Weirdest Post Ever (not really)

Things like National Geographic’s “Ten Weirdest New Animals of 2010” always seem like a mixed bag, to me. It’s definitely great to promote public awareness of new species, but any list is going to be at least somewhat biased (admittedly, this particular list doesn’t limit itself to the cute and the furry — between the tyrant leech king and a dart-shooting slug, it establishes that pretty firmly). Fair enough; it’s still getting awareness out there, reminding people that new species are being discovered all the time, reminding people that there are rich and not-wholly-explored ecosystems still out there, still in danger.

The tendency I noticed in this particular list, however, is one I’m ambivalent towards: relating these animals to the public through a pop culture filter. I suppose you have to present these things in a way that people can relate to, but describing the one bat as a “Yoda” bat? Or the “Simpsons” toad? People are going to call ’em like they see ’em, but it’s particularly irksome when the pop culture reference edges out any actual information. I don’t even know where you’d go to find more information about the Simpsons toad, given that there’s not any other identifying information in the article. (Again, the criticism is a little unfair when we’re talking about a list with limited space marketed toward a casual audience [in this case] in a periodical that’s promoting research in other ways, too, but…) </rant>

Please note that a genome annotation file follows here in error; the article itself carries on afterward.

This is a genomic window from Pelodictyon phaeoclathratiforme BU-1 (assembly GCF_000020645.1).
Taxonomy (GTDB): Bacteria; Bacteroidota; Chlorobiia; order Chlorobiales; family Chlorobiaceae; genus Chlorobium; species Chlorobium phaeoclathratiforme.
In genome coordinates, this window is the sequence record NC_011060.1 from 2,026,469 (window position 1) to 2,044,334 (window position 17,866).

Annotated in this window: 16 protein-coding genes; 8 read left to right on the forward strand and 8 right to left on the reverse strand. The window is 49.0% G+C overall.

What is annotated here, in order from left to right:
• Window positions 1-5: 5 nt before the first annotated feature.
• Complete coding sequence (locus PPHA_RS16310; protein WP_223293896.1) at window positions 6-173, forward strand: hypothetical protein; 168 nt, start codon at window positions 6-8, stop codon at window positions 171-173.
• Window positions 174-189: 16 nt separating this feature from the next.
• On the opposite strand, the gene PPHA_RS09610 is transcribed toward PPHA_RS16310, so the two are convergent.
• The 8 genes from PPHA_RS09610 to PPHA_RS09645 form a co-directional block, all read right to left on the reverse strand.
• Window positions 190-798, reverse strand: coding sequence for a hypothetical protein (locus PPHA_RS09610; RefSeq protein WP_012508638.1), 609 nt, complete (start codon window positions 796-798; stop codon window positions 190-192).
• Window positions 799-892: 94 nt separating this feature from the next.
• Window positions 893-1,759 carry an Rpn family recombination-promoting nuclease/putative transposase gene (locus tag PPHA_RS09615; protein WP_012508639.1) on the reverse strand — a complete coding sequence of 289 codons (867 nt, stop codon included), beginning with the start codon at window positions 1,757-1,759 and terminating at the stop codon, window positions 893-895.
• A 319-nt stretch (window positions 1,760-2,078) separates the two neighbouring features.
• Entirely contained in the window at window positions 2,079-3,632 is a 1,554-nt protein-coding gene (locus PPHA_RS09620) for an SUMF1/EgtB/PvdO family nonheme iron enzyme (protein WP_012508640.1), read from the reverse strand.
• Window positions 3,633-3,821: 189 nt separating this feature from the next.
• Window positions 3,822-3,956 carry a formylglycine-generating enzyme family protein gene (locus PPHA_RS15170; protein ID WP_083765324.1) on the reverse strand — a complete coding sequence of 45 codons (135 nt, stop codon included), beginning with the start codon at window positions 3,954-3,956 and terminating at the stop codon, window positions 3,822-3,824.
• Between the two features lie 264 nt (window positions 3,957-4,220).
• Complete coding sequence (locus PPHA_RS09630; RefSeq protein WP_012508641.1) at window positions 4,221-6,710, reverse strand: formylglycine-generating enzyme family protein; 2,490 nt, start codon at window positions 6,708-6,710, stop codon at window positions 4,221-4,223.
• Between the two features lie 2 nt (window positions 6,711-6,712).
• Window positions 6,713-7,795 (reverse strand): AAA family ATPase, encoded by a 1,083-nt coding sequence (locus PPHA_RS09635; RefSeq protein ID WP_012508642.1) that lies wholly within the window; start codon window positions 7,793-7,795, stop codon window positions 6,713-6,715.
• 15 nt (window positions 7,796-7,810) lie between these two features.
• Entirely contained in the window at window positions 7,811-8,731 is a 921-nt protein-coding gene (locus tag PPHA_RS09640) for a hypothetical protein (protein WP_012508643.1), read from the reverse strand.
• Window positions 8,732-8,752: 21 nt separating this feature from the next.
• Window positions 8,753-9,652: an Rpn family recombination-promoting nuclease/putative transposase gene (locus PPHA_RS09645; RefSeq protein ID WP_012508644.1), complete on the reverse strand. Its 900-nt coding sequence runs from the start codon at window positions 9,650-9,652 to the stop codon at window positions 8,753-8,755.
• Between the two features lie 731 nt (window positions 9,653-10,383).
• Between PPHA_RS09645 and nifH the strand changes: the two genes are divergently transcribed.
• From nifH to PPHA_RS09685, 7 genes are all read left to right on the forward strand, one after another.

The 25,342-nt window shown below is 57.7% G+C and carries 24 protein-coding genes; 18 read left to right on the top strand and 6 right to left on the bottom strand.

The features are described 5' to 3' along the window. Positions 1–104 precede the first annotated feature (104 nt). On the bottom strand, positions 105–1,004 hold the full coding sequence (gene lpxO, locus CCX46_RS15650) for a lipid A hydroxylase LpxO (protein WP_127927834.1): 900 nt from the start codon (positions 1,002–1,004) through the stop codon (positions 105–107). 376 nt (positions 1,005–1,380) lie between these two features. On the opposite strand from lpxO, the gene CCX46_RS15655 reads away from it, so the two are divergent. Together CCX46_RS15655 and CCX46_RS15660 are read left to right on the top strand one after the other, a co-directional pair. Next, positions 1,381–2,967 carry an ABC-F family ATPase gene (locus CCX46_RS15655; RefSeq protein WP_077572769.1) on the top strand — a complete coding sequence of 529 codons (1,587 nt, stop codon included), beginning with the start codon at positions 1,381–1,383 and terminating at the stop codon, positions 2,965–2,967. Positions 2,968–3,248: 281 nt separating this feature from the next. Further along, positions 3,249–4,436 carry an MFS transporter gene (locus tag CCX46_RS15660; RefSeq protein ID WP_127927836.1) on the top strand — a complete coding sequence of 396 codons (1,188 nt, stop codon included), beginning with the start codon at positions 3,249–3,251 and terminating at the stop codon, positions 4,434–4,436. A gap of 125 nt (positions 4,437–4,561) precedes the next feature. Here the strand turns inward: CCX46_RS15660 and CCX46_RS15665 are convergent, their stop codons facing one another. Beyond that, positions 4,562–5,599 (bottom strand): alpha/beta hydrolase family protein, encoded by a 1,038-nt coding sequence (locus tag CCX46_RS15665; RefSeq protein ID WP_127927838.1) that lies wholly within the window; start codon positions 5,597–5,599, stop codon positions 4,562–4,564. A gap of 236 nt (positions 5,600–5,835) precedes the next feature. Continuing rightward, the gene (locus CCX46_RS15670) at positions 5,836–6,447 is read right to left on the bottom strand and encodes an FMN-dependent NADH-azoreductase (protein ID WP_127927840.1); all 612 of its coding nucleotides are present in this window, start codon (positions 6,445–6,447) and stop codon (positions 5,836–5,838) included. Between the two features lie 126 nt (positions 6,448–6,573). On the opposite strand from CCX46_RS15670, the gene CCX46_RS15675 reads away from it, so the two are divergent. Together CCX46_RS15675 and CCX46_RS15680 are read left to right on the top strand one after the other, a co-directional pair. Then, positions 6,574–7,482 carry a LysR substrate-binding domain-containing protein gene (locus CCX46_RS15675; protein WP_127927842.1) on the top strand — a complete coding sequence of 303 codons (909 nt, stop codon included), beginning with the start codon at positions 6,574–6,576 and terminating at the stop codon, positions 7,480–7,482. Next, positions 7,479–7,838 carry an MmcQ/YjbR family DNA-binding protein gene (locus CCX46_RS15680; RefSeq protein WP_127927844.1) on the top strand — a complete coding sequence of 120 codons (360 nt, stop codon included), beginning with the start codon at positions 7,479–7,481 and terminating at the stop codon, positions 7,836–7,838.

(originally via BB)